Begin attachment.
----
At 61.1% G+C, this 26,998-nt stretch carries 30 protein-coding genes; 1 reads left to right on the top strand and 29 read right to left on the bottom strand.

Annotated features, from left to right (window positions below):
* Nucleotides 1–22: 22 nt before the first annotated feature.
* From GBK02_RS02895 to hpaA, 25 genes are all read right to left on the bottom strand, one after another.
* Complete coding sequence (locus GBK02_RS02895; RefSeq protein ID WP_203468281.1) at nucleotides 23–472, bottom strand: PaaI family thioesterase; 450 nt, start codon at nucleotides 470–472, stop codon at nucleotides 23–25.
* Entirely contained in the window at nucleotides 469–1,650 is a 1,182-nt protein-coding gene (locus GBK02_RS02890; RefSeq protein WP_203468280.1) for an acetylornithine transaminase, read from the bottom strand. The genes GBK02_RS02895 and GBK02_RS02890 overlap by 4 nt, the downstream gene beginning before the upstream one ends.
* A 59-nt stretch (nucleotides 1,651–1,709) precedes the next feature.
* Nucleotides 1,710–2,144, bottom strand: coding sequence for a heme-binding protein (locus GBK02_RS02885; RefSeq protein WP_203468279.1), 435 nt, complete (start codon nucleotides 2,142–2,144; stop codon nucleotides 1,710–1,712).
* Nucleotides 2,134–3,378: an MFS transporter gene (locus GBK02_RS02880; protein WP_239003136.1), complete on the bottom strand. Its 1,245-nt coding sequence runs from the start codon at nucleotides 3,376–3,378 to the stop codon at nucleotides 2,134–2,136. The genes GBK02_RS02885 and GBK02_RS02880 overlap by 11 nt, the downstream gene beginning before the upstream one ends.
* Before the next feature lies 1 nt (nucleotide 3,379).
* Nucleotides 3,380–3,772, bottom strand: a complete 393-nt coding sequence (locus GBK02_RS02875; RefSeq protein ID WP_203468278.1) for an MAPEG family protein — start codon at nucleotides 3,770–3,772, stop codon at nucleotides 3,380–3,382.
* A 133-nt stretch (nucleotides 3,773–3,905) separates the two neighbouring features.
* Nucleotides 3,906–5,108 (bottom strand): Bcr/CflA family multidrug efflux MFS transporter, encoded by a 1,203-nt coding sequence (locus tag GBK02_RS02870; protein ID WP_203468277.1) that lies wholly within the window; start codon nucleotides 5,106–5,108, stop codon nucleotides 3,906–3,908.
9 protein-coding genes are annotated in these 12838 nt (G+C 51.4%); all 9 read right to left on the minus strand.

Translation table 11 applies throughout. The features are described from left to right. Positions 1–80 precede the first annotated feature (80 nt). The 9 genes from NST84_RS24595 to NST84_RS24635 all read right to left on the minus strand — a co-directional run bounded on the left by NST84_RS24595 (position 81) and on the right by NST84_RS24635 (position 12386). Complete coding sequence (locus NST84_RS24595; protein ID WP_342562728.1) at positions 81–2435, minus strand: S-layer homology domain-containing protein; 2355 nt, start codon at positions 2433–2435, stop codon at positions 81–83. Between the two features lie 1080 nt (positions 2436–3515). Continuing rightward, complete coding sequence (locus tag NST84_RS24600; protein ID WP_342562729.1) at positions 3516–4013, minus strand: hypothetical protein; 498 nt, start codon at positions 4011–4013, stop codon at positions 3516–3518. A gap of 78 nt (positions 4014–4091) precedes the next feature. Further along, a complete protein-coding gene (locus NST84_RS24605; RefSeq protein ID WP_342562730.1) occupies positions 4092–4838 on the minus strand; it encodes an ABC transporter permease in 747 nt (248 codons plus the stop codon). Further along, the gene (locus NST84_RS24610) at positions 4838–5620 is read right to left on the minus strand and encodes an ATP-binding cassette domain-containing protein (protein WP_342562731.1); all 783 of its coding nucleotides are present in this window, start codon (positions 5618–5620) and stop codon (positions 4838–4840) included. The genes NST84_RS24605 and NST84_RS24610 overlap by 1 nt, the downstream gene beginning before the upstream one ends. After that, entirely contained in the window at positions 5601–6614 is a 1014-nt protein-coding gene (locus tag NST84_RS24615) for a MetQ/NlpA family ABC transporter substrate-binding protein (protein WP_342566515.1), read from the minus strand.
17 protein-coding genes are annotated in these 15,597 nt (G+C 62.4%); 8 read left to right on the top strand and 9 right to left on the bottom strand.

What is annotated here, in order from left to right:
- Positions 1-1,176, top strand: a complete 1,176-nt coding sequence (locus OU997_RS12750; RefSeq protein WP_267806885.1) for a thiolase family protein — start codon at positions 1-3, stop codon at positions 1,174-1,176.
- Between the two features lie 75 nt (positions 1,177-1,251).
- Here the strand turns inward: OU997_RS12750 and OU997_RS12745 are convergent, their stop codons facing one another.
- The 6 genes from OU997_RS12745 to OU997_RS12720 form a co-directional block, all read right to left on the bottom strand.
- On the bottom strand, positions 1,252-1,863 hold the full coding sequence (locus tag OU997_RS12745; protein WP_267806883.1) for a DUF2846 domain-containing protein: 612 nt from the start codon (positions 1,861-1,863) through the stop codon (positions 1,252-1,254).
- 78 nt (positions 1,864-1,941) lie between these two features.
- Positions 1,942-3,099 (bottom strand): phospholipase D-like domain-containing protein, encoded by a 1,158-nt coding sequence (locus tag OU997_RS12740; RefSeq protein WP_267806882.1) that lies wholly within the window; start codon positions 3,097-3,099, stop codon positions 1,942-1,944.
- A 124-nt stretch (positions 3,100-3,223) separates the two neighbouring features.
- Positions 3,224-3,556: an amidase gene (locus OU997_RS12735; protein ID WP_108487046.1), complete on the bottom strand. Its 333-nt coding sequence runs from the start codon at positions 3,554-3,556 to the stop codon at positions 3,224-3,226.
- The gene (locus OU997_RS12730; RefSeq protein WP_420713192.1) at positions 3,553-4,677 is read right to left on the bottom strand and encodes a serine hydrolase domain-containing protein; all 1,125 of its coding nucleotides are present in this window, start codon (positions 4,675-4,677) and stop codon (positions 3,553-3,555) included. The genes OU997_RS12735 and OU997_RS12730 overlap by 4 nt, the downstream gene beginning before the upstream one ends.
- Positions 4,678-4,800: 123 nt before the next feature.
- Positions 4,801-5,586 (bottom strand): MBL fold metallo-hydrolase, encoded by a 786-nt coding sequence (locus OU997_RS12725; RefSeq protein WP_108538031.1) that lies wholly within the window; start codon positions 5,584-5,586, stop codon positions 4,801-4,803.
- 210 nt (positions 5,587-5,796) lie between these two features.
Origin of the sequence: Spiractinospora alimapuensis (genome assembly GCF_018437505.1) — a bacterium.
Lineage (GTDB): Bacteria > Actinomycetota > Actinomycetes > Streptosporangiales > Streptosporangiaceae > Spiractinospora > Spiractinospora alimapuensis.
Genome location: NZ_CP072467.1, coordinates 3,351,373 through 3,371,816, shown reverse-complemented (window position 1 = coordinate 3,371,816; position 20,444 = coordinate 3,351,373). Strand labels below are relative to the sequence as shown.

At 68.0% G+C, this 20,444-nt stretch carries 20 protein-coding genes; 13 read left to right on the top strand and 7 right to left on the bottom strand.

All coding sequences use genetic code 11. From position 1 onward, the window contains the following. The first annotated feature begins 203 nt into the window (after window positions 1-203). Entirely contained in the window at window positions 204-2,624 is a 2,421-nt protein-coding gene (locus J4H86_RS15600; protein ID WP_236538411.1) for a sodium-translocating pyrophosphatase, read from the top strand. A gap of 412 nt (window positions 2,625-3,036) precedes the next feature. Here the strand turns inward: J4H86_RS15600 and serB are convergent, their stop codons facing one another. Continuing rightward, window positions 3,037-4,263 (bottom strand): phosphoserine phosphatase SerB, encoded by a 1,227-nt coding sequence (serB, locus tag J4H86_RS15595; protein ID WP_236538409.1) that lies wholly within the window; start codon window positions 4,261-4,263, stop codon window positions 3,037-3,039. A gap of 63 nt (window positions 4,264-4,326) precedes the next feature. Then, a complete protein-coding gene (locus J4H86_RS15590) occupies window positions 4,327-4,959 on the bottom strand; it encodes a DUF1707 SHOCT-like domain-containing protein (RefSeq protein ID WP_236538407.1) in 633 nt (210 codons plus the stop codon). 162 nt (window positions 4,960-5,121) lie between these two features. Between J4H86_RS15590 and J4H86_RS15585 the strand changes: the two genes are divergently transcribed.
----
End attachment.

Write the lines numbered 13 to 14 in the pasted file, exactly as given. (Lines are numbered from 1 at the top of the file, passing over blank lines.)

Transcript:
* Nucleotides 3,906–5,108 (bottom strand): Bcr/CflA family multidrug efflux MFS transporter, encoded by a 1,203-nt coding sequence (locus tag GBK02_RS02870; protein ID WP_203468277.1) that lies wholly within the window; start codon nucleotides 5,106–5,108, stop codon nucleotides 3,906–3,908.
9 protein-coding genes are annotated in these 12838 nt (G+C 51.4%); all 9 read right to left on the minus strand.